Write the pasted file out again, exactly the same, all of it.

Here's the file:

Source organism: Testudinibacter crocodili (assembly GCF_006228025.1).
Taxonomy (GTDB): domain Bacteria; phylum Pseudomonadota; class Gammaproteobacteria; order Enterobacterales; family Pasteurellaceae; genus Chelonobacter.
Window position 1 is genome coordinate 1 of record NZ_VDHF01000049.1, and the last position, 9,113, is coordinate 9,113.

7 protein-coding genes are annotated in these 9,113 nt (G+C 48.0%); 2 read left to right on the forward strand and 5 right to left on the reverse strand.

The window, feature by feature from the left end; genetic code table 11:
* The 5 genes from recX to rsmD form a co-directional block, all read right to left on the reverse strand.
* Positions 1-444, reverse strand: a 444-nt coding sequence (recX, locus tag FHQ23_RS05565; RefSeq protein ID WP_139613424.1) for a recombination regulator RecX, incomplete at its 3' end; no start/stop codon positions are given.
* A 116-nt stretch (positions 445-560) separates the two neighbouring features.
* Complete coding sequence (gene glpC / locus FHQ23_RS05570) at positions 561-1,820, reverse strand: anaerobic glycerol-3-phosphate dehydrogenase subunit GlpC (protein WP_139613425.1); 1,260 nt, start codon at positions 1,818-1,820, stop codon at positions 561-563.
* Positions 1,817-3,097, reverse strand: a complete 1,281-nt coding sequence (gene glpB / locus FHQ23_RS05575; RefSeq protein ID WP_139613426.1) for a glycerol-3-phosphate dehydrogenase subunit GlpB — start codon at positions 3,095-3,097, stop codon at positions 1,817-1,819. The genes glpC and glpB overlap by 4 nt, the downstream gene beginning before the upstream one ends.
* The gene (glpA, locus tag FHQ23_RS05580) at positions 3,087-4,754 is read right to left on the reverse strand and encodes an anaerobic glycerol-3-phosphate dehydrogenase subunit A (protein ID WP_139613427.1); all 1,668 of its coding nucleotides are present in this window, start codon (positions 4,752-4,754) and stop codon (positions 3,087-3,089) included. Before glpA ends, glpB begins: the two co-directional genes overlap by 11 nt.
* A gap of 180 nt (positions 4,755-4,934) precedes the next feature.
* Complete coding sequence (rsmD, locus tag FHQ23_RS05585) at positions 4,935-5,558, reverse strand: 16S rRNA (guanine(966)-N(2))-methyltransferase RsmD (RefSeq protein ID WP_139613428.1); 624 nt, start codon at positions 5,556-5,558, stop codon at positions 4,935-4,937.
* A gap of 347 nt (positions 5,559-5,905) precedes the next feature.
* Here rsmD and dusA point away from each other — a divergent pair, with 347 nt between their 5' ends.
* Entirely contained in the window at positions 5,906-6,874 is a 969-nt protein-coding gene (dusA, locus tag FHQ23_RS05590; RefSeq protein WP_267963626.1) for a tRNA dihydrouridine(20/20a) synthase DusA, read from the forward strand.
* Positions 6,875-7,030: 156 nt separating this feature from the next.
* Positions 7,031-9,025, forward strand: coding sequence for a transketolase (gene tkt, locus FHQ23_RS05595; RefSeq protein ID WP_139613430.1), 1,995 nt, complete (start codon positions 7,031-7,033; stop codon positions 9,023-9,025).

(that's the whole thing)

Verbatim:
Source organism: Testudinibacter crocodili (assembly GCF_006228025.1).
Taxonomy (GTDB): domain Bacteria; phylum Pseudomonadota; class Gammaproteobacteria; order Enterobacterales; family Pasteurellaceae; genus Chelonobacter.
Window position 1 is genome coordinate 1 of record NZ_VDHF01000049.1, and the last position, 9,113, is coordinate 9,113.

7 protein-coding genes are annotated in these 9,113 nt (G+C 48.0%); 2 read left to right on the forward strand and 5 right to left on the reverse strand.

The window, feature by feature from the left end; genetic code table 11:
* The 5 genes from recX to rsmD form a co-directional block, all read right to left on the reverse strand.
* Positions 1-444, reverse strand: a 444-nt coding sequence (recX, locus tag FHQ23_RS05565; RefSeq protein ID WP_139613424.1) for a recombination regulator RecX, incomplete at its 3' end; no start/stop codon positions are given.
* A 116-nt stretch (positions 445-560) separates the two neighbouring features.
* Complete coding sequence (gene glpC / locus FHQ23_RS05570) at positions 561-1,820, reverse strand: anaerobic glycerol-3-phosphate dehydrogenase subunit GlpC (protein WP_139613425.1); 1,260 nt, start codon at positions 1,818-1,820, stop codon at positions 561-563.
* Positions 1,817-3,097, reverse strand: a complete 1,281-nt coding sequence (gene glpB / locus FHQ23_RS05575; RefSeq protein ID WP_139613426.1) for a glycerol-3-phosphate dehydrogenase subunit GlpB — start codon at positions 3,095-3,097, stop codon at positions 1,817-1,819. The genes glpC and glpB overlap by 4 nt, the downstream gene beginning before the upstream one ends.
* The gene (glpA, locus tag FHQ23_RS05580) at positions 3,087-4,754 is read right to left on the reverse strand and encodes an anaerobic glycerol-3-phosphate dehydrogenase subunit A (protein ID WP_139613427.1); all 1,668 of its coding nucleotides are present in this window, start codon (positions 4,752-4,754) and stop codon (positions 3,087-3,089) included. Before glpA ends, glpB begins: the two co-directional genes overlap by 11 nt.
* A gap of 180 nt (positions 4,755-4,934) precedes the next feature.
* Complete coding sequence (rsmD, locus tag FHQ23_RS05585) at positions 4,935-5,558, reverse strand: 16S rRNA (guanine(966)-N(2))-methyltransferase RsmD (RefSeq protein ID WP_139613428.1); 624 nt, start codon at positions 5,556-5,558, stop codon at positions 4,935-4,937.
* A gap of 347 nt (positions 5,559-5,905) precedes the next feature.
* Here rsmD and dusA point away from each other — a divergent pair, with 347 nt between their 5' ends.
* Entirely contained in the window at positions 5,906-6,874 is a 969-nt protein-coding gene (dusA, locus tag FHQ23_RS05590; RefSeq protein WP_267963626.1) for a tRNA dihydrouridine(20/20a) synthase DusA, read from the forward strand.
* Positions 6,875-7,030: 156 nt separating this feature from the next.
* Positions 7,031-9,025, forward strand: coding sequence for a transketolase (gene tkt, locus FHQ23_RS05595; RefSeq protein ID WP_139613430.1), 1,995 nt, complete (start codon positions 7,031-7,033; stop codon positions 9,023-9,025).